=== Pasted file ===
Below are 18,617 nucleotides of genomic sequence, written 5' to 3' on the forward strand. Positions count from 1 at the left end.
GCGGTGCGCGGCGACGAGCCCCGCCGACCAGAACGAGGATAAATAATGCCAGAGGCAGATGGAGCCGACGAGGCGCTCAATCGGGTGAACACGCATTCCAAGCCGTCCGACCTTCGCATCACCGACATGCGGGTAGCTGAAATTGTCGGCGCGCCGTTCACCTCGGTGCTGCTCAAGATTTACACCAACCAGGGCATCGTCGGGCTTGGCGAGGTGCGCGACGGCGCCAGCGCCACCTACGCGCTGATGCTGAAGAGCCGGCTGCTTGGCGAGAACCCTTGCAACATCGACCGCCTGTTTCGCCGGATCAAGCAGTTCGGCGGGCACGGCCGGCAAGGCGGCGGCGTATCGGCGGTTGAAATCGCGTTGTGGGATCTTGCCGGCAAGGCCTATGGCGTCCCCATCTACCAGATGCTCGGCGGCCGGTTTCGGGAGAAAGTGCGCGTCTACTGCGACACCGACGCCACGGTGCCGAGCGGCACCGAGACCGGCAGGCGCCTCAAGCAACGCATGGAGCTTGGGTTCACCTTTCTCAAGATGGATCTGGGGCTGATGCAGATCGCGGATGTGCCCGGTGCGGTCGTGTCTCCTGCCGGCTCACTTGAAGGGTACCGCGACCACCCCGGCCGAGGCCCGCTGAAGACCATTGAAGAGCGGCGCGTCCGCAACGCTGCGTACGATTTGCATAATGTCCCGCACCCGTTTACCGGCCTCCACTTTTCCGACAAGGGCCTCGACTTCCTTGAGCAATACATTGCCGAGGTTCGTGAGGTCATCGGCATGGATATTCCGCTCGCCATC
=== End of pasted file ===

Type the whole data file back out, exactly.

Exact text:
Below are 18,617 nucleotides of genomic sequence, written 5' to 3' on the forward strand. Positions count from 1 at the left end.
GCGGTGCGCGGCGACGAGCCCCGCCGACCAGAACGAGGATAAATAATGCCAGAGGCAGATGGAGCCGACGAGGCGCTCAATCGGGTGAACACGCATTCCAAGCCGTCCGACCTTCGCATCACCGACATGCGGGTAGCTGAAATTGTCGGCGCGCCGTTCACCTCGGTGCTGCTCAAGATTTACACCAACCAGGGCATCGTCGGGCTTGGCGAGGTGCGCGACGGCGCCAGCGCCACCTACGCGCTGATGCTGAAGAGCCGGCTGCTTGGCGAGAACCCTTGCAACATCGACCGCCTGTTTCGCCGGATCAAGCAGTTCGGCGGGCACGGCCGGCAAGGCGGCGGCGTATCGGCGGTTGAAATCGCGTTGTGGGATCTTGCCGGCAAGGCCTATGGCGTCCCCATCTACCAGATGCTCGGCGGCCGGTTTCGGGAGAAAGTGCGCGTCTACTGCGACACCGACGCCACGGTGCCGAGCGGCACCGAGACCGGCAGGCGCCTCAAGCAACGCATGGAGCTTGGGTTCACCTTTCTCAAGATGGATCTGGGGCTGATGCAGATCGCGGATGTGCCCGGTGCGGTCGTGTCTCCTGCCGGCTCACTTGAAGGGTACCGCGACCACCCCGGCCGAGGCCCGCTGAAGACCATTGAAGAGCGGCGCGTCCGCAACGCTGCGTACGATTTGCATAATGTCCCGCACCCGTTTACCGGCCTCCACTTTTCCGACAAGGGCCTCGACTTCCTTGAGCAATACATTGCCGAGGTTCGTGAGGTCATCGGCATGGATATTCCGCTCGCCATC